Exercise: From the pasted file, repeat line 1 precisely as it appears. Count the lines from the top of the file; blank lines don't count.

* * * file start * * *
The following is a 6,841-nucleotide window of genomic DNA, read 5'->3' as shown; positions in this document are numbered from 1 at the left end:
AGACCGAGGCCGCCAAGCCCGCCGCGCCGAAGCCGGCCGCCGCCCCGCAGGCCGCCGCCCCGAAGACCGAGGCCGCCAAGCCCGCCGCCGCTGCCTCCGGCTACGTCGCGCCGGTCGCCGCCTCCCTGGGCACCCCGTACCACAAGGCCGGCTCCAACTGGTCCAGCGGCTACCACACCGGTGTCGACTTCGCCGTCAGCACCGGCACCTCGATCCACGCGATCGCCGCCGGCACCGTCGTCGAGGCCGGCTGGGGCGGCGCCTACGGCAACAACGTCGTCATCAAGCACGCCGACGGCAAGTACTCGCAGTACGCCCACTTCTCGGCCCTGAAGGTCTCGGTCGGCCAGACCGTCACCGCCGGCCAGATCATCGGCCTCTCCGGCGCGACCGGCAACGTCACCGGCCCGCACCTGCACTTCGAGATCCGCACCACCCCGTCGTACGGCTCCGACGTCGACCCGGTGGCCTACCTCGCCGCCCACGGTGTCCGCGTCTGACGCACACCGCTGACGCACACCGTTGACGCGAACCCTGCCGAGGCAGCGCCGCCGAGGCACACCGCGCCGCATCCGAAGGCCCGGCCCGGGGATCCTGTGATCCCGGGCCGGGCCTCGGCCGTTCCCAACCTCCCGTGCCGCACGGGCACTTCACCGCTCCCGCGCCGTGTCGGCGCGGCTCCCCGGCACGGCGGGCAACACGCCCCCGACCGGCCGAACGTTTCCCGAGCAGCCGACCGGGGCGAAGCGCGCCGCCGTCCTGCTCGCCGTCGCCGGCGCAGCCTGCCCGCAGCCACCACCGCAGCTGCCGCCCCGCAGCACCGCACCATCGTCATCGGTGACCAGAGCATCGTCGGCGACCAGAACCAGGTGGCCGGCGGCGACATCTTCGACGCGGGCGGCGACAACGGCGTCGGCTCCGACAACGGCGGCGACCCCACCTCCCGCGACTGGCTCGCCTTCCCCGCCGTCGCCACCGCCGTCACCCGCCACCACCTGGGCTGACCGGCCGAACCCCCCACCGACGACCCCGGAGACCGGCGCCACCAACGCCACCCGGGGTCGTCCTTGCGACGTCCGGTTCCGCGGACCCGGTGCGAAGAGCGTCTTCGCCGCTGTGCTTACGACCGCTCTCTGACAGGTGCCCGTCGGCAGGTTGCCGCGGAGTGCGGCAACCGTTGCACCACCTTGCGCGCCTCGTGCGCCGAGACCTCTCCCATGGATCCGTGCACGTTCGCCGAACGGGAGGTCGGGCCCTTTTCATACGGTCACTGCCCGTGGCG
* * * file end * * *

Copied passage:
The following is a 6,841-nucleotide window of genomic DNA, read 5'->3' as shown; positions in this document are numbered from 1 at the left end: